Jones’ new book features three stories that center around the adventures of Wizard Ripple on Calm Water as he helps his animal friends deal with their changing surroundings, and takes his children friends on a trip to meet their favorite animals. Along the way, the Wizard teaches children about the endangered condition of their favorite African animals, helps a penguin and polar bear whose home is melting away, and talks to a sea turtle about his troubled ocean home. Jones believes that in a world where climate change has intensified so rapidly, the need to teach children of the effects of our actions is vital to the Earth’s survival.
“Children are the future,” said Jones. “If we don’t teach them what’s going on now, then where are we going to be in 20 to 30 years? We’re declining at such a rapid rate now, and if they can bring this to the attention of their parents, that’s a start. It’s about what every individual on this planet can do to make a difference.”
Jones held a well-attended reading of his new book in Readsboro last week, and will be hosting a wizard party at Bartleby’s Book Store on Saturday, November 16, from 10 am to noon. The wizard party will not only feature a reading, but provides an interactive experience where children can win prizes, and get to dress up like wizards.
The story of the wizard began with a trip to a Peak Potentials professional personal development course that Don attended with his wife Jane, called the Enlightened Warrior course. Jones says that when you leave the course you have lost your fears, and both Don and Jane began trying everything from skydiving to piloting helicopters. But the next course they took became the catalyst for the book: Wizard Camp. While at wizard camp, his group completed a task called “the void,” a 2 ½ hour walk through the woods in complete silence. It was during the void that Jones got his inspiration.
“As we were sitting in this field listening to our instructor, a leafhopper jumped onto my fingernail and started talking to me,” said Jones. “He told me he wanted to go on a journey throughout the woods because he had always been on the grass and so I said ‘Sure, come along,’ and he sat on my finger for 2 ½ hours through the whole journey with me and the only thing he asked of me at the end, was for me to introduce him to the band of wizards. So I did and I put my hand in the grass at the end of it and he jumped off.”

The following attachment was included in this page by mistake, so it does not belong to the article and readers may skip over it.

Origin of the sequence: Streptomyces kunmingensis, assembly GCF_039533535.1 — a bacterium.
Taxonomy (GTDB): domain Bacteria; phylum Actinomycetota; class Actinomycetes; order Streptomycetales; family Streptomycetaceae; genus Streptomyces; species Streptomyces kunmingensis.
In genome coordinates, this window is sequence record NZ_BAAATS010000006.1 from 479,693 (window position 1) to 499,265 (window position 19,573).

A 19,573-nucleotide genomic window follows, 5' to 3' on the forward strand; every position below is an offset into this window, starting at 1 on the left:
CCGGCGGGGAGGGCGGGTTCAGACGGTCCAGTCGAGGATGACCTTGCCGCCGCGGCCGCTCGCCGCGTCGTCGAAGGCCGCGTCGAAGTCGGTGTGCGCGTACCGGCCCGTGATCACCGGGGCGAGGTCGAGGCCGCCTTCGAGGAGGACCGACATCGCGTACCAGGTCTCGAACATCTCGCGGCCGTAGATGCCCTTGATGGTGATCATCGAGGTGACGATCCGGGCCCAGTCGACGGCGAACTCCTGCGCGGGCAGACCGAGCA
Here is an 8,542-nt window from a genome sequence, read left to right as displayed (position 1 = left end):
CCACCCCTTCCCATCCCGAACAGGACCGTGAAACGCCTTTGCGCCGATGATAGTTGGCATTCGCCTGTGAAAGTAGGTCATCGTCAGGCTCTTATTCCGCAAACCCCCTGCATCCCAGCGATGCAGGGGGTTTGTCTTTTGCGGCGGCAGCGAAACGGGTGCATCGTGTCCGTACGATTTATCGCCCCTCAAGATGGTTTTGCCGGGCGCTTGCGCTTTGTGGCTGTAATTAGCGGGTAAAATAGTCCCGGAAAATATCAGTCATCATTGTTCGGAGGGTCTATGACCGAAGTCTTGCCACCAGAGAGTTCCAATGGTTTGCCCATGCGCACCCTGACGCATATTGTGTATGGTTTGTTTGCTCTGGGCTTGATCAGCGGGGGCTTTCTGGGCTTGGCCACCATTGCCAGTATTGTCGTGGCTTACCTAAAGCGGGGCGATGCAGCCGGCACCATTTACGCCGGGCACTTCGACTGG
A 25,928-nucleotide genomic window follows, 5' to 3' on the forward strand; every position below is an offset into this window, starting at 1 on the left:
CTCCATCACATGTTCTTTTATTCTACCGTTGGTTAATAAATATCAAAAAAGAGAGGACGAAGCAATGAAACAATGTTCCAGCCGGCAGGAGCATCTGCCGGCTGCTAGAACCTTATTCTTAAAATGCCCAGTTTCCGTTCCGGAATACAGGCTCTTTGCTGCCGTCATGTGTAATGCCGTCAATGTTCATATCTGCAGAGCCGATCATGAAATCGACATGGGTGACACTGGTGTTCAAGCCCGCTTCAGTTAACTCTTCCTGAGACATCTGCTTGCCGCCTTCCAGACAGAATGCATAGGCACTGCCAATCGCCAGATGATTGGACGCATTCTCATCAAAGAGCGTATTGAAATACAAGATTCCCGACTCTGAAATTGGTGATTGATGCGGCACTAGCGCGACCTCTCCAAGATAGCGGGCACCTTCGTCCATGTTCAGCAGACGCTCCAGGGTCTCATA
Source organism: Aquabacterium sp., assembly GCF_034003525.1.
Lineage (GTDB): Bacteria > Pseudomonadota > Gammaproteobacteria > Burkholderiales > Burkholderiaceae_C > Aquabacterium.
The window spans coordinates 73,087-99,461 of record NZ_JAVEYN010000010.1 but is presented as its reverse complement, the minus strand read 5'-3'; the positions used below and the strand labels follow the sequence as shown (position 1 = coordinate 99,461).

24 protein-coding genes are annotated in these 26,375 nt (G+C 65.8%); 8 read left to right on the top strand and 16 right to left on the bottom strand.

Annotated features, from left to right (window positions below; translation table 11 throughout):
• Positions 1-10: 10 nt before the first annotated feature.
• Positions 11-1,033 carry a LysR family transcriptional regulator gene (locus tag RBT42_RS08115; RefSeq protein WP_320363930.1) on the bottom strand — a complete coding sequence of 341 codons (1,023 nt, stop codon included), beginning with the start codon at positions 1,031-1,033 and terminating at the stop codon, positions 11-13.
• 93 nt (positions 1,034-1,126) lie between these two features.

Jones went home and put his first story on paper: “The Wizard and the Leafhopper.” While he had never written a book before, Jones had always felt the inkling to write. He is currently working on two more books, one in which the Wizard and his friends rescue pets lost during Hurricane Sandy, and another, a Christmas-themed story. Jones is going to Northern Tracks studio next week to record an audio book as well.
When the Joneses came home from wizard camp they decided to create a 501(c)3 funded nature camp for children, called the Magical Earth Retreat. The camp’s goal is to get children into nature, and has hosted local children as well as those from cities who may never have had the experience of being in the woods. The retreats have been held during the summer at Boyd Farm, in Marlboro, and on the Joneses’ property in Readsboro. The goal is to expand the program nationwide, and create a nature preschool locally.
“Dr. Richard Louve created the phrase ‘Nature deficit disorder in children,’” said Jones. “Kids sit at home and play video games, and their parents will throw them a box of cookies to keep them quiet. They sit in their house becoming obese, losing creativity and their imagination. When we were children we played from dawn to dusk, came home, ate dinner and went back outside until our mothers called us in. We didn’t sit around and play video games, we were building forts and playing capture the flag. I don’t see it now, so it’s our mission to bring the kids outside.”
Through his retreats and his books, Jones is hoping to enlighten a new generation just as he was. All proceeds from the book go toward funding the Magical Earth Retreat.
Jones also spends time talking to high school students about life goals and how to achieve them, and dressed as Santa Claus last year to deliver Deerfield Valley Food Pantry items to families in need.
Jones, born and raised in Pittsfield, MA, has owned Catamount Carpet Cleaning for 26 years, a business he started after 22 years as a chef. Part of the first graduating class of Johnson and Wales Culinary Institute, Jones has two grown children who reside in Pittsfield, as well as four grandchildren who helped to inspire characters in his book. Through all of Jones’ work, he hopes to have the same effect as a pebble hitting a calm lake.
“It’s all about the ripple effect,” said Jones. “The wizard’s name is Ripple on Calm Waters because every thought you put out there is energy, and it’s like throwing a pebble in a pond, it just expands, and that’s why if you can make a change in one person’s life, it’s mission accomplished. It‘s a rewarding feeling.”
To get a copy of “The Adventures of the Wizard and His Friends,” order one on Amazon.com for $11.95, or buy locally at Bartleby’s Books where they will have copies at the Wizard Party.